The maximum luminance, L max , of LCD monitors is presently 500 to 600 cd/mm 2 for monochrome devices and 300 to 400 cd/mm 2 for color devices. For an Lmax of 500 cd/mm 2 , the minimum luminance, Lmin, would typically be set at 1.5 cd/mm 2 resulting in a luminance ratio of 333. Most LCD monitors have low ambient reflection when compared with CRT devices. As a result, they may be used in brighter rooms without ambient reflections affecting the contrast in dark regions of a radiograph. The luminance response, or gray scale, is otherwise calibrated to agree with the DICOM grayscale display function (NEMA DICOM part 3.14) using look-up tables loaded into the display controller.
For CRT displays, the design of color monitors with a color matrix phosphor and aperture grill has made their resolution and contrast inferior to those of monochrome monitors. For LCD devices, the design of the device is essentially the same for color and monochrome devices with the exception of the color filter layer. While color devices tend to be less bright due to reduced transmission from the color filter, all other performance characteristics are the same for LCD pixel structures of the same design. As a result, color LCD monitors are commonly used to display digital radiographs on the operator’s console of acquisition devices and in hospital and clinic locations where radiographs are displayed along with a radiologist’s interpretive report. Modern display controllers available from consumer and general business suppliers provide digital signal interfaces to the monitors that provide stable images with no artifacts. These controllers provide multiple monitor support, portrait rotation, and grayscale look-up tables at modest cost. This has provided markedly improved quality for clinical display and reduced cost for teleradiography applications.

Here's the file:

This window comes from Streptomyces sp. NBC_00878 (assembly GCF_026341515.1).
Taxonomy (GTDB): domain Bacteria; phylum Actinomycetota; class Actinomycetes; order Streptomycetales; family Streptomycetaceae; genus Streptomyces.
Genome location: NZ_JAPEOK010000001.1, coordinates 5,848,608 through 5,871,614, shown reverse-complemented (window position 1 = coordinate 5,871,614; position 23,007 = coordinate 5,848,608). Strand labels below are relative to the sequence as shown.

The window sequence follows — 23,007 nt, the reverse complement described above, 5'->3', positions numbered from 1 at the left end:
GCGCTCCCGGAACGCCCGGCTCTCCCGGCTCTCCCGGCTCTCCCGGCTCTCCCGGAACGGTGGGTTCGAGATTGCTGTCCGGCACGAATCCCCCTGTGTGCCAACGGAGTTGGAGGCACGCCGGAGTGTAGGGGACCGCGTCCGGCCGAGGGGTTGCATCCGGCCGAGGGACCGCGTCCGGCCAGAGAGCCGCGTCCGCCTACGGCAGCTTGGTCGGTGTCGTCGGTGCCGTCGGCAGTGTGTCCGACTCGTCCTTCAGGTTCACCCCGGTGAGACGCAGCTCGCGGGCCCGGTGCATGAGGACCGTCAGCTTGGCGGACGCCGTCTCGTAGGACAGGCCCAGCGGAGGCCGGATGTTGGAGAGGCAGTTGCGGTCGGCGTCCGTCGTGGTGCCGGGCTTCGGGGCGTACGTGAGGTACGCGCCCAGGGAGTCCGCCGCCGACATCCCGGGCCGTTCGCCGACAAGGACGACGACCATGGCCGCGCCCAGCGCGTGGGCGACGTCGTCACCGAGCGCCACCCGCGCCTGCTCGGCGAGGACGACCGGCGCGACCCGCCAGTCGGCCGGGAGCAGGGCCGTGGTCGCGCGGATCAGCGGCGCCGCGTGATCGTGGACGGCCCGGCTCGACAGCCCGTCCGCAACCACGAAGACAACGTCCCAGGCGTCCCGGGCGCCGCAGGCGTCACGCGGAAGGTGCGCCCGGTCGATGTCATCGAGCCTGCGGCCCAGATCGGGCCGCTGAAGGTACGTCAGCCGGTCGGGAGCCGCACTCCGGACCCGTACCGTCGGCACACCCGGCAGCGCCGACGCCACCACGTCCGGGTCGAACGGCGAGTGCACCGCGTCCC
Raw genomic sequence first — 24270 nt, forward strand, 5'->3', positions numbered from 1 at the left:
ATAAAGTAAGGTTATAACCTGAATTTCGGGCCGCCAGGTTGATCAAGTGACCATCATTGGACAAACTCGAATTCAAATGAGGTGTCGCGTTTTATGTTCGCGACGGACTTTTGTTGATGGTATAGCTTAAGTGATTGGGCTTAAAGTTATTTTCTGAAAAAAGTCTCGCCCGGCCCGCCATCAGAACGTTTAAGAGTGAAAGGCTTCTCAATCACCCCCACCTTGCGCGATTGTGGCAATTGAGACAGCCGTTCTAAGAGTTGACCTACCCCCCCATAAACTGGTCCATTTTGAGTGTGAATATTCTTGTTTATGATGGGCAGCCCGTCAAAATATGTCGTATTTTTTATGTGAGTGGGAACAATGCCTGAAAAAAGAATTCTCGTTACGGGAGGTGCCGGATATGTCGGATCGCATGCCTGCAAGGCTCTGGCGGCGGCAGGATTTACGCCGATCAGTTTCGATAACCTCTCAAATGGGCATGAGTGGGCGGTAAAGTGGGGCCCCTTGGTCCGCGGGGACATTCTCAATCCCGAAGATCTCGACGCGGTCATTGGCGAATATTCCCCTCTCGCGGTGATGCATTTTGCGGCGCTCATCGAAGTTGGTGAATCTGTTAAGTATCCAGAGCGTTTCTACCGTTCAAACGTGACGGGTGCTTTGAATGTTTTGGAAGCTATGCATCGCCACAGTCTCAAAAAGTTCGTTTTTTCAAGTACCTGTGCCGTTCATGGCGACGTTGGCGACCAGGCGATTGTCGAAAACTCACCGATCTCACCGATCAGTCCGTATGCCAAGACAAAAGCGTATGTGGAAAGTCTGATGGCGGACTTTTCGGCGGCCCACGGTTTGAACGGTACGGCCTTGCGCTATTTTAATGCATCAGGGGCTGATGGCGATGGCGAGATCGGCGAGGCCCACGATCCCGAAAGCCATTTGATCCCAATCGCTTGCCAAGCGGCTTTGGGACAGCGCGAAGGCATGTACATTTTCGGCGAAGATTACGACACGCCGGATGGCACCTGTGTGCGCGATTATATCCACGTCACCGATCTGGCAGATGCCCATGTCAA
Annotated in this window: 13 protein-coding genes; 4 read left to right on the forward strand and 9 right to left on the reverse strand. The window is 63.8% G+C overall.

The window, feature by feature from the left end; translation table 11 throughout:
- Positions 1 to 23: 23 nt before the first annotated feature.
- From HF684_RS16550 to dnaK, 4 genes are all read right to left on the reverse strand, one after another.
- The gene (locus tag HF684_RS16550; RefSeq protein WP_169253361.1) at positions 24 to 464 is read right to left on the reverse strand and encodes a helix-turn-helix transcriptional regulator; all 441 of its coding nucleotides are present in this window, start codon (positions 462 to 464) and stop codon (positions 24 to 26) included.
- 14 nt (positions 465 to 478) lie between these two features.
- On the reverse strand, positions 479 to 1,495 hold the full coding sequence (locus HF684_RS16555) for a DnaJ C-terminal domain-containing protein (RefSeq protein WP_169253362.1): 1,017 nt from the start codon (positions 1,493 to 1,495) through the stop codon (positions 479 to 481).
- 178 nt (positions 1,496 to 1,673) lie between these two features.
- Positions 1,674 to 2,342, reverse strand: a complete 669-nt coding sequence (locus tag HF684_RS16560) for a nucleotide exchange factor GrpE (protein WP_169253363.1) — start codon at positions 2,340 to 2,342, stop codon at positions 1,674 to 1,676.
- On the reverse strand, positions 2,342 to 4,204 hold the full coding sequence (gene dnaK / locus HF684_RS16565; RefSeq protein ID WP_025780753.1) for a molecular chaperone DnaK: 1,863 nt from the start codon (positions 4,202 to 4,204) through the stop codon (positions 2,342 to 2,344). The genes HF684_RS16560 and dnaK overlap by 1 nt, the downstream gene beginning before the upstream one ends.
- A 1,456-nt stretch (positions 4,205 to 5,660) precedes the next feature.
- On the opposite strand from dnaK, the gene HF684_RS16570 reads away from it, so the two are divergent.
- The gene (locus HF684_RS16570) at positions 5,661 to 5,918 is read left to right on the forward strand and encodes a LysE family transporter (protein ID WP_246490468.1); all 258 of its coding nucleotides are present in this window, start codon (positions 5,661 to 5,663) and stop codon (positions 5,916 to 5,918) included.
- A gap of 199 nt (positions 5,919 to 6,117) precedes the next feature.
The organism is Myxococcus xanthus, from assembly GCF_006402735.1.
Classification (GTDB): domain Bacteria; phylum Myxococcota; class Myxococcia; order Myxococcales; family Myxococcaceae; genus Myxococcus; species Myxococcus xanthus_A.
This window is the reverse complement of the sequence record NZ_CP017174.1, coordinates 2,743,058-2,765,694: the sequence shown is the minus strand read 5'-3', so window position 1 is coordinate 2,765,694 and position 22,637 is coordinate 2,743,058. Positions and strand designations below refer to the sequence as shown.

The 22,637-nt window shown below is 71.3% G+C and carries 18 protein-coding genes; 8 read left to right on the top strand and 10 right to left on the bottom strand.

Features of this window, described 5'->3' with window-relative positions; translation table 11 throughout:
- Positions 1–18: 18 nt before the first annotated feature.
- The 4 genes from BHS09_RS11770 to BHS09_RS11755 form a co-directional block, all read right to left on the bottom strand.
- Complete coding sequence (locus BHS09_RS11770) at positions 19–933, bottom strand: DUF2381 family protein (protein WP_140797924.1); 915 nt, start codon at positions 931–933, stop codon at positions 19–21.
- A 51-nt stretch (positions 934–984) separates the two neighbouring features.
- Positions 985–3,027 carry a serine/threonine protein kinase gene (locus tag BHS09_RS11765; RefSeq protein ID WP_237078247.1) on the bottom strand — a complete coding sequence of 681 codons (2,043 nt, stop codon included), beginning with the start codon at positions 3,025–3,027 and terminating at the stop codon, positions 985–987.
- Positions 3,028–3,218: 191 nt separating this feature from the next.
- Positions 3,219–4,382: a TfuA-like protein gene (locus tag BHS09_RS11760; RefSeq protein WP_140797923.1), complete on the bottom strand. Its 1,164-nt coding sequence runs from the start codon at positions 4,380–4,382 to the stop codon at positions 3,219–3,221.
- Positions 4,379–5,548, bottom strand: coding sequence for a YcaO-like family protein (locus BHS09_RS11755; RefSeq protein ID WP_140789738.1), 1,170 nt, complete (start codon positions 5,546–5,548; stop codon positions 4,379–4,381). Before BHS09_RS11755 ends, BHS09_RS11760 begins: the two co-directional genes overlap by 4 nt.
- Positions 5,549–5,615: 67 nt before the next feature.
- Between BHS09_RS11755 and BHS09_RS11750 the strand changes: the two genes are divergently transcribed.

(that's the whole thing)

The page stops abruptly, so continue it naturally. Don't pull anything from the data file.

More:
With digital radiography, institutions using filmless operations must consider how images will be presented in teaching and medical specialty case conferences where an image may be reviewed and discussed by groups of 10 to 50 persons. New large screen LCD monitors (40-inch diagonal size) are suitable for groups of medium size and can be configured as a dual portrait pair and driven with a controller card calibrated for the DICOM grayscale standard. While high-brightness projectors with a digital interface can produce artifact-free images, the ambient reflection of the screen compromises contrast in dark regions.
Clearly, the time savings attributable to both CR and DR technology will not be fully gained unless they are accompanied by efficient image management and reading. In the interest of improving quality and productivity, the DICOM Standards Committee added DR-specific image-storage objects to the standard.
Under DICOM, images are transferred along with identification and image-acquisition information, using a different format for each modality. Because the DR objects were added after DICOM users had gained experience with computed radiography, picture archiving and communications systems (PACS) archives, and PACS workstations, the DX objects have been designed to specifically address routing, display, and contrast standardization; furthermore, they emphasize coded terminology in describing projections, techniques, and anatomy.